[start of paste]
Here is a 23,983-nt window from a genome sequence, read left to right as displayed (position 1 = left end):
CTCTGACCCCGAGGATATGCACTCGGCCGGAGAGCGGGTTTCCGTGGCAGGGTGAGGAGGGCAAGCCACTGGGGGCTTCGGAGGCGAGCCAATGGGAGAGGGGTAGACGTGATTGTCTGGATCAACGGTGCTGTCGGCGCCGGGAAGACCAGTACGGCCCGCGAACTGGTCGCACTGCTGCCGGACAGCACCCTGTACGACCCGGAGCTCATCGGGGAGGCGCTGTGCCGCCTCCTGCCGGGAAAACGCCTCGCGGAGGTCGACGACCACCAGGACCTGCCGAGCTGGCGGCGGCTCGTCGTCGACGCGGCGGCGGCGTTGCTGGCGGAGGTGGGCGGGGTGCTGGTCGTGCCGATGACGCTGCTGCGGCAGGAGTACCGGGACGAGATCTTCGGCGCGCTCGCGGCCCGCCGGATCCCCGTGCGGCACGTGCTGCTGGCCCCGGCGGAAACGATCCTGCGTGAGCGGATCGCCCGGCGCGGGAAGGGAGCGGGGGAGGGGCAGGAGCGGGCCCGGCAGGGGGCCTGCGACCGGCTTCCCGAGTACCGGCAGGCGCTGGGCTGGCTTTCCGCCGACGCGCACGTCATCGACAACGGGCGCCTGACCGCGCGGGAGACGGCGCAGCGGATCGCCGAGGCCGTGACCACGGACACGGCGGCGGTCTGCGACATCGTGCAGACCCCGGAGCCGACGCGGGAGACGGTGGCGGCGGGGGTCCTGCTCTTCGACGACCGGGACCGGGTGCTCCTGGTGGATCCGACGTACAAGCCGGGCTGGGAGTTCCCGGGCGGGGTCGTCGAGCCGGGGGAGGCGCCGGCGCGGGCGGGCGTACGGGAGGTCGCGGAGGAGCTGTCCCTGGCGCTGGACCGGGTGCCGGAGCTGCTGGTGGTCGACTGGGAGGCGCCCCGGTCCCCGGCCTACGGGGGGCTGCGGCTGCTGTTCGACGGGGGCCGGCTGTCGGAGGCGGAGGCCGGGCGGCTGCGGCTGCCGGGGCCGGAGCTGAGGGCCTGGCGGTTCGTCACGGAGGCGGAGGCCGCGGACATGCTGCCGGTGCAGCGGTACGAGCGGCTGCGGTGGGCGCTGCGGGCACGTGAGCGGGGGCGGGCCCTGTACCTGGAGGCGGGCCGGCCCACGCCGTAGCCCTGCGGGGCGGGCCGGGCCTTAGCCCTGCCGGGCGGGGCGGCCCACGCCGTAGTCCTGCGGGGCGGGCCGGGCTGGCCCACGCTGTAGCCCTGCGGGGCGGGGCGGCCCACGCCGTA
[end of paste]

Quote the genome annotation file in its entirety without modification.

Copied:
Here is a 23,983-nt window from a genome sequence, read left to right as displayed (position 1 = left end):
CTCTGACCCCGAGGATATGCACTCGGCCGGAGAGCGGGTTTCCGTGGCAGGGTGAGGAGGGCAAGCCACTGGGGGCTTCGGAGGCGAGCCAATGGGAGAGGGGTAGACGTGATTGTCTGGATCAACGGTGCTGTCGGCGCCGGGAAGACCAGTACGGCCCGCGAACTGGTCGCACTGCTGCCGGACAGCACCCTGTACGACCCGGAGCTCATCGGGGAGGCGCTGTGCCGCCTCCTGCCGGGAAAACGCCTCGCGGAGGTCGACGACCACCAGGACCTGCCGAGCTGGCGGCGGCTCGTCGTCGACGCGGCGGCGGCGTTGCTGGCGGAGGTGGGCGGGGTGCTGGTCGTGCCGATGACGCTGCTGCGGCAGGAGTACCGGGACGAGATCTTCGGCGCGCTCGCGGCCCGCCGGATCCCCGTGCGGCACGTGCTGCTGGCCCCGGCGGAAACGATCCTGCGTGAGCGGATCGCCCGGCGCGGGAAGGGAGCGGGGGAGGGGCAGGAGCGGGCCCGGCAGGGGGCCTGCGACCGGCTTCCCGAGTACCGGCAGGCGCTGGGCTGGCTTTCCGCCGACGCGCACGTCATCGACAACGGGCGCCTGACCGCGCGGGAGACGGCGCAGCGGATCGCCGAGGCCGTGACCACGGACACGGCGGCGGTCTGCGACATCGTGCAGACCCCGGAGCCGACGCGGGAGACGGTGGCGGCGGGGGTCCTGCTCTTCGACGACCGGGACCGGGTGCTCCTGGTGGATCCGACGTACAAGCCGGGCTGGGAGTTCCCGGGCGGGGTCGTCGAGCCGGGGGAGGCGCCGGCGCGGGCGGGCGTACGGGAGGTCGCGGAGGAGCTGTCCCTGGCGCTGGACCGGGTGCCGGAGCTGCTGGTGGTCGACTGGGAGGCGCCCCGGTCCCCGGCCTACGGGGGGCTGCGGCTGCTGTTCGACGGGGGCCGGCTGTCGGAGGCGGAGGCCGGGCGGCTGCGGCTGCCGGGGCCGGAGCTGAGGGCCTGGCGGTTCGTCACGGAGGCGGAGGCCGCGGACATGCTGCCGGTGCAGCGGTACGAGCGGCTGCGGTGGGCGCTGCGGGCACGTGAGCGGGGGCGGGCCCTGTACCTGGAGGCGGGCCGGCCCACGCCGTAGCCCTGCGGGGCGGGCCGGGCCTTAGCCCTGCCGGGCGGGGCGGCCCACGCCGTAGTCCTGCGGGGCGGGCCGGGCTGGCCCACGCTGTAGCCCTGCGGGGCGGGGCGGCCCACGCCGTA